Homemade Doughnuts Total cooking time: 2 1/2 hours Yields: 25 large or 35 mini doughnuts Ingredients 1 ½ cups warm milk ½ teaspoon instant dry yeast 1 tablespoon butter 2/3 cup sugar 2 large eggs 3 ¼ cups all-purpose flour 1/8 teaspoon nutmeg 1 teaspoon sea salt Instructions 1) Place a fourth of the warm milk in a mixing bowl with yeast; let stand for five minutes. 2) Combine butter, sugar, and remaining milk. Add to yeast mixture. 3) Add flour, eggs, salt and nutmeg. Mix with dough hook on low speed until evenly mixed. 4) Increase mixer to high speed and mix for three minutes. 5) Check dough and add more milk or flour if necessary; dough should be smooth and pull away from sides of bowl. 6) Remove dough from mixing bowl, place in a well-oiled bowl and cover with plastic. 7) Allow dough to rise for 1 hour until doubled in size. 8) Press gases out of dough and roll out on a sheet to 1/2 inch thick. 9) Cut dough into circles and place on sheet pan. 10) Cover with damp cloth and let sit for 45 minutes. 11) Remove cloth and bake at 375 F for five minutes. Be careful not to over bake. 12) Remove from oven, brush with butter and toss in cinnamon sugar or any other topping.

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TRANSPORTATION AVAILABLE BY TURTLE BUS Pick up - in Avon at Loaded Joes: 5 pm | Pick up - in Vail Transportation Center: 5:15 pm Drop - at Vail Racquet Club Mountain Resort: 5:30 pm Return: leave Vail Racquet Club Mountain Resort: 7:15 pm

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The VRD is an equal opportunity service provider and operates under special permission from the White River National Forest and Bureau of Land Management.

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Thursday, June 14-Wednesday, June 20 2012


Featured Wedding of the Week

Schrader-Platt Wedding The Bride: Kelly Schrader of Edwards, Colorado The Groom: Jason Platt of Edwards, Colorado Married: February 11, 2012 Location: Beaver Creek, Colorado How they met Kelly: We had several mutual friends, but one in particular may have innocently set us up. We ended up on a four-person team for the mountain bike race, 18 hours of Fruita. About a month before the race we made plans to do a training ride. The day started at 8 a.m., consisted of four hours of driving, a 50-mile road bike ride through Colorado National Monument, lunch and dinner! Favorite memories from the wedding day Kelly: Jason crying hysterically at the altar when he first saw me and watched me walk down the aisle. Jason: Seeing so many friends and family travel from as far as Alaska and Thailand. After three short months of planning, it was exciting to see everything come together, represent us well, and to honor and treat our guests. Colors: dark brown, burlap, cream, blue Ceremony: Beaver Creek Chapel Reception: Edwards Interfaith Chapel Vendors: Kelly Lemon Photography, 413 Designs (invitations), City on a Hill Coffee,

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SneakSPORTS: Loving to hate LeBron NBA Finals could feature a good guy vs. villain showdown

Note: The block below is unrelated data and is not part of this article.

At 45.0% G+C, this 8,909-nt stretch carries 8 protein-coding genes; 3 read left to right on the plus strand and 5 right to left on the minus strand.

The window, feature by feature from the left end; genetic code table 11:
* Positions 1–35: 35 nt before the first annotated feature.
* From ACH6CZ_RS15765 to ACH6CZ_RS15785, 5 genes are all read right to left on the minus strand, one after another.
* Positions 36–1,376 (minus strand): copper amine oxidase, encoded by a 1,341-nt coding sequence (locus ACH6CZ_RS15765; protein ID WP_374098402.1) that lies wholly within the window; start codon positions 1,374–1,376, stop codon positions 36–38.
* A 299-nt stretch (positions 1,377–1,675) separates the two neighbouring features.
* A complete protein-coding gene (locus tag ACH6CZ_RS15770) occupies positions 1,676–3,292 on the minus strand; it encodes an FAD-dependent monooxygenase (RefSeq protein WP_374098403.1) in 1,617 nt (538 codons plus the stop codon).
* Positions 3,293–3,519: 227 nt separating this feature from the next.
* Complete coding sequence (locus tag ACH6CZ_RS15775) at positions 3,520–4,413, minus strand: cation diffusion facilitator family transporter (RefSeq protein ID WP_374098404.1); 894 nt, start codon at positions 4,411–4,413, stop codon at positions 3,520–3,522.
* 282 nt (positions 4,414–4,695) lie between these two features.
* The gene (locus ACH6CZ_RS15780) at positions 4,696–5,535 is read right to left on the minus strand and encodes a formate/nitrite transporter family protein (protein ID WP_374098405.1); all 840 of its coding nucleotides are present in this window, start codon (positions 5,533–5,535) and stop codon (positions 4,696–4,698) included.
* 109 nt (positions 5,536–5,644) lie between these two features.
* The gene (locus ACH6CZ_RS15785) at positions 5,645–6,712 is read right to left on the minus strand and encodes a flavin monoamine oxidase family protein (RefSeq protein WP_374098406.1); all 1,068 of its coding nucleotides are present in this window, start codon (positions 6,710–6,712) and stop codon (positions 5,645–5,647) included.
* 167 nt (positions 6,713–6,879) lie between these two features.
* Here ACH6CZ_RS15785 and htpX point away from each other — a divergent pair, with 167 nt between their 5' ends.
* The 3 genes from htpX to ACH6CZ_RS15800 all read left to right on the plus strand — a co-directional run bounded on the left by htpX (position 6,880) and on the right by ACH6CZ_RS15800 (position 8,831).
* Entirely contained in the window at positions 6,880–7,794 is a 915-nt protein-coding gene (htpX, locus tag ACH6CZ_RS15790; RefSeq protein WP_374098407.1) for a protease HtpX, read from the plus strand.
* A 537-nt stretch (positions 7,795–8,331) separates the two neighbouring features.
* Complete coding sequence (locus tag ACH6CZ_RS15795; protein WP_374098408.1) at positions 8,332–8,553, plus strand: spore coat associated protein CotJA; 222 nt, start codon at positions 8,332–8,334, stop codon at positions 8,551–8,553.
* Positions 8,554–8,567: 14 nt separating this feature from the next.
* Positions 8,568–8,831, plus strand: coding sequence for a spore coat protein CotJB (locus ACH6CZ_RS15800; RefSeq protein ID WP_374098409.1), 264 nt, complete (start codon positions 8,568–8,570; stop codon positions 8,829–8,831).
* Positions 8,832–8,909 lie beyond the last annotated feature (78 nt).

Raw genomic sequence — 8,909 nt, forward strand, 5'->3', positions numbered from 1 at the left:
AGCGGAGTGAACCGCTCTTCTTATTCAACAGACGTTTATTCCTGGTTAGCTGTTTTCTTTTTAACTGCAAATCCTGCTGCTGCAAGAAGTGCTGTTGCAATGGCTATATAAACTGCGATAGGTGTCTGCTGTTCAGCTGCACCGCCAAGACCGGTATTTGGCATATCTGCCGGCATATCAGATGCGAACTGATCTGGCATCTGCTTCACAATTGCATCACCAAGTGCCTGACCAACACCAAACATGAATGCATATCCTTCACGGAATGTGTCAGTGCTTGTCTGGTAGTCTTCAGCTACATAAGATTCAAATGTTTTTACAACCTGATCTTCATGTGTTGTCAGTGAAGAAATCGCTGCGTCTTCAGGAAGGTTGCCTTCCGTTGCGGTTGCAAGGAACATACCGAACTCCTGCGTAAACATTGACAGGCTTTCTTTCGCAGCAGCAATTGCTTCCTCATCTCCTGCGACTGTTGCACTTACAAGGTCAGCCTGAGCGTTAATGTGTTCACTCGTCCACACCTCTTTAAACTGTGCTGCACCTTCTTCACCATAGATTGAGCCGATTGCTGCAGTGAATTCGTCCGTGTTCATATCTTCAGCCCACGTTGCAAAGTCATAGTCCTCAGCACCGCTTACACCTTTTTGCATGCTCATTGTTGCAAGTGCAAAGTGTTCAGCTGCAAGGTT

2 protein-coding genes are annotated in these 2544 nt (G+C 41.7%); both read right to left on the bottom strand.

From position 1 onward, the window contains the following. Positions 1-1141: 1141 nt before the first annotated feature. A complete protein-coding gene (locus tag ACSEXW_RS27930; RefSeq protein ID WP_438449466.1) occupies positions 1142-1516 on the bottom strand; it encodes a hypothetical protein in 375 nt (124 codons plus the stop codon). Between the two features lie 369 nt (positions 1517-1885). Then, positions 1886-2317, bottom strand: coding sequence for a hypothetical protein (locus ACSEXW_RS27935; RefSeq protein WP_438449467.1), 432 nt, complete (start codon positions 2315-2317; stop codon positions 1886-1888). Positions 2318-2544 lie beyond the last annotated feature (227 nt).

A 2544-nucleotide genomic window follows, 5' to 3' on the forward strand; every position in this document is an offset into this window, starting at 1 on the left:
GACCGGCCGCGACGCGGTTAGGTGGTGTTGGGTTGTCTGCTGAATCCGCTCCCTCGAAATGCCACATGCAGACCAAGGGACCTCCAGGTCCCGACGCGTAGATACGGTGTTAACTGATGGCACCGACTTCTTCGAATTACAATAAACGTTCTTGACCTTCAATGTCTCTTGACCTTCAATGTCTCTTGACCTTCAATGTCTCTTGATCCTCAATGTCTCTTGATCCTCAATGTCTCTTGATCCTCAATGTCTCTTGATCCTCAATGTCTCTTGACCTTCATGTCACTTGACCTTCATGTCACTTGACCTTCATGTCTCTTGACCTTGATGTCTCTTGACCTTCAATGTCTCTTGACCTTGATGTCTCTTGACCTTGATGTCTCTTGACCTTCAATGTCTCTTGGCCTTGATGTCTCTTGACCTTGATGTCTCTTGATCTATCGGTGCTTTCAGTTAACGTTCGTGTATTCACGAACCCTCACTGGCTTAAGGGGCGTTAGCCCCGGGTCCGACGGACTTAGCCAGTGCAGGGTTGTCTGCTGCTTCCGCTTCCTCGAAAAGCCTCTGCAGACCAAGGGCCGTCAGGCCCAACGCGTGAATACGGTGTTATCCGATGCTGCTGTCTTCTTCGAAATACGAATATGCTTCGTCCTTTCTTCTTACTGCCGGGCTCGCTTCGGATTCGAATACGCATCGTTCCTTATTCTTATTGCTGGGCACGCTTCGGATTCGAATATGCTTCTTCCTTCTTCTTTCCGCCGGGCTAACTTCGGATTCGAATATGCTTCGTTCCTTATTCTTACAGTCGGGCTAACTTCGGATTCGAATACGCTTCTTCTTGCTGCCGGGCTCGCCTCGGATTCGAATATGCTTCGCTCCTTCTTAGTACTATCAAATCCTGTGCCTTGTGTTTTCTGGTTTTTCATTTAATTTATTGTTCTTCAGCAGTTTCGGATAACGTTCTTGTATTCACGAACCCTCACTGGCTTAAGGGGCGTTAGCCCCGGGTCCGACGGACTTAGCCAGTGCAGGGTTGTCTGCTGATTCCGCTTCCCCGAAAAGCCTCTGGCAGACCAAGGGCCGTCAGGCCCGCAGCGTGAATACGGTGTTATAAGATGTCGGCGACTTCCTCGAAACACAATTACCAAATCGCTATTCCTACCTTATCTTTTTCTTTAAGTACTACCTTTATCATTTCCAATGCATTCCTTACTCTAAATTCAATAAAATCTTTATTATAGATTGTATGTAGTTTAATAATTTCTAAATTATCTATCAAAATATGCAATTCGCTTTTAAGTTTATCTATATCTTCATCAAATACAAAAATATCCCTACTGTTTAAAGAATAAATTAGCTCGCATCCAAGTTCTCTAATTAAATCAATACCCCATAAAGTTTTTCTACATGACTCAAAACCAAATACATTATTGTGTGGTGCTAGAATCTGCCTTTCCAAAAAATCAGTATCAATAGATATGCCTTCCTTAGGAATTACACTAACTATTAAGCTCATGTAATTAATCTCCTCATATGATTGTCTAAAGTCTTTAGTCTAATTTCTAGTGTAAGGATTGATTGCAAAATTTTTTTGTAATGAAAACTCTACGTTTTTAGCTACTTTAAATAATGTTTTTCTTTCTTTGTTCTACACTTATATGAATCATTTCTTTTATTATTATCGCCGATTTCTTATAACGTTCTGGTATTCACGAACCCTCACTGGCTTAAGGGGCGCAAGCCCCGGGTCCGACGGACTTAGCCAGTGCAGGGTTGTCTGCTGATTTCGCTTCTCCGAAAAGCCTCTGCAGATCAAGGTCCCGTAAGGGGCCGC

Editor’s Note: Minturn- about his business in a professional and thoughtful way, based sports fan Patrick something that can’t be easy for one of the most recognizWhitehurst writes for able people in the world. www.fanrag.com. Read his musings on the site or in Everyone loves a villian SneakPEAK. LeBron does almost everything right on and off the basketball court, but still people want to root against him, When the Miami Heat and they want to see his Heat team fail. faces the Oklahoma City When the Miami Heat loses, James takes the lion’s Thunder in the NBA Fi- share of the blame. He could score 40 points and play nals, it will mark the third stellar defense, but the media and fans will talk about appearance by LeBron his mistakes and not the missed shots or turnovers by his Patrick Whitehurst James on basketball’s big- teammates. When the Heat wins, it’s expected because gest stage. Widely regard- they have LeBron. The intensity of the scrutiny “King ed as the best basketball James” faces will reach an all-time high during the NBA player in the world today, the “Chosen One” is still look- Finals. ing for his first championship as a professional. The nature of America is to root for the underdog. We Despite being incredibly talented and blatantly humble, love feel-good stories and comebacks. We pin our hopes LeBron has become entrenched as the sports world’s on long shots and despise villains. LeBron James is the most reviled figure since he announced he was, “taking villain of the NBA, and we have learned to love hating his talents to South Beach.” him. There are always moments in every game when fans are James wasn’t always the bad guy in our hearts and amazed by the plays LeBron James makes. James slash- minds, though. He only became viewed with such cones to the hoop with an unmatched ferocity, he snatches tempt following “The Decision” to leave Cleveland for rebounds with one hand and delivers precise dimes to greener pastures (or the beach). Did he completely misstreaking teammates. LeBron can seemingly take over manage the announcement by appearing on an hour-long any game at any time. ESPN program where he spurned his hometown team? He smiles whether or not things are going his way, his Yes. James has since publicly stated his regret for the teammates love him, and he exhibits the team-first philos- manner and circumstances in which he left. He was also ophy when he uses the words “we” and “us” when shar- viewed as “taking the easy way out” by choosing to play ing his MVP trophies and thoughts after a game. with his friends Dwayne Wade and Chris Bosh. James is an active member in his communities, as well Leaving Cleveland for South Florida is a decision many as in local schools. Unlike so many of the superstars to- of us would choose without blinking an eye. The desire to day, there has never been any news about LeBron getting work with your friends can be very appealing, especially in trouble with drugs and the law or fooling around on when those friends are on the short list of the best players his wife. From all accounts he is a stand-up guy that goes in the league. Navigating the regular season and playoffs